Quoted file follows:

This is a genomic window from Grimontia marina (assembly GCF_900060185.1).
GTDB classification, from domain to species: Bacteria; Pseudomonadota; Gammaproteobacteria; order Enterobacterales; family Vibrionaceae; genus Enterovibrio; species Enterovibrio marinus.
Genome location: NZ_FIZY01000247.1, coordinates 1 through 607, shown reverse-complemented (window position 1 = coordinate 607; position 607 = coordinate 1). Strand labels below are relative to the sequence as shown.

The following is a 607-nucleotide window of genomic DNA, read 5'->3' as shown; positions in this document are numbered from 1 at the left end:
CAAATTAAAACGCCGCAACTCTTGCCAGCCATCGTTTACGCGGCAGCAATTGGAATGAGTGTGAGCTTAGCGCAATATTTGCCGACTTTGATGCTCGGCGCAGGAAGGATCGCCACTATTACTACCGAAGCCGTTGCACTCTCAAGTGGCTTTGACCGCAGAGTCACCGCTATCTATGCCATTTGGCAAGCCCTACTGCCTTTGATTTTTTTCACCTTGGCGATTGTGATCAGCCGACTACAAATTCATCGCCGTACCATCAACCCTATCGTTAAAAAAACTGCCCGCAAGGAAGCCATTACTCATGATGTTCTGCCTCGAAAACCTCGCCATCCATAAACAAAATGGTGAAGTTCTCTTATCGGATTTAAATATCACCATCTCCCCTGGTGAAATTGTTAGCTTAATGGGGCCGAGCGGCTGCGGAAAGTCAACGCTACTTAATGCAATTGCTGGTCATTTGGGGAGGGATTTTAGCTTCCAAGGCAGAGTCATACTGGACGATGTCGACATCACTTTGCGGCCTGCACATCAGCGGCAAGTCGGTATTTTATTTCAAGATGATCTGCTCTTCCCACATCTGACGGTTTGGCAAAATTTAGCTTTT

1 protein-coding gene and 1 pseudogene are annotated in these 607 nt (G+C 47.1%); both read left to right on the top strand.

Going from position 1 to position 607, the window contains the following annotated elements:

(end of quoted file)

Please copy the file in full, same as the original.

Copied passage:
This is a genomic window from Grimontia marina (assembly GCF_900060185.1).
GTDB classification, from domain to species: Bacteria; Pseudomonadota; Gammaproteobacteria; order Enterobacterales; family Vibrionaceae; genus Enterovibrio; species Enterovibrio marinus.
Genome location: NZ_FIZY01000247.1, coordinates 1 through 607, shown reverse-complemented (window position 1 = coordinate 607; position 607 = coordinate 1). Strand labels below are relative to the sequence as shown.

The following is a 607-nucleotide window of genomic DNA, read 5'->3' as shown; positions in this document are numbered from 1 at the left end:
CAAATTAAAACGCCGCAACTCTTGCCAGCCATCGTTTACGCGGCAGCAATTGGAATGAGTGTGAGCTTAGCGCAATATTTGCCGACTTTGATGCTCGGCGCAGGAAGGATCGCCACTATTACTACCGAAGCCGTTGCACTCTCAAGTGGCTTTGACCGCAGAGTCACCGCTATCTATGCCATTTGGCAAGCCCTACTGCCTTTGATTTTTTTCACCTTGGCGATTGTGATCAGCCGACTACAAATTCATCGCCGTACCATCAACCCTATCGTTAAAAAAACTGCCCGCAAGGAAGCCATTACTCATGATGTTCTGCCTCGAAAACCTCGCCATCCATAAACAAAATGGTGAAGTTCTCTTATCGGATTTAAATATCACCATCTCCCCTGGTGAAATTGTTAGCTTAATGGGGCCGAGCGGCTGCGGAAAGTCAACGCTACTTAATGCAATTGCTGGTCATTTGGGGAGGGATTTTAGCTTCCAAGGCAGAGTCATACTGGACGATGTCGACATCACTTTGCGGCCTGCACATCAGCGGCAAGTCGGTATTTTATTTCAAGATGATCTGCTCTTCCCACATCTGACGGTTTGGCAAAATTTAGCTTTT

1 protein-coding gene and 1 pseudogene are annotated in these 607 nt (G+C 47.1%); both read left to right on the top strand.

Going from position 1 to position 607, the window contains the following annotated elements: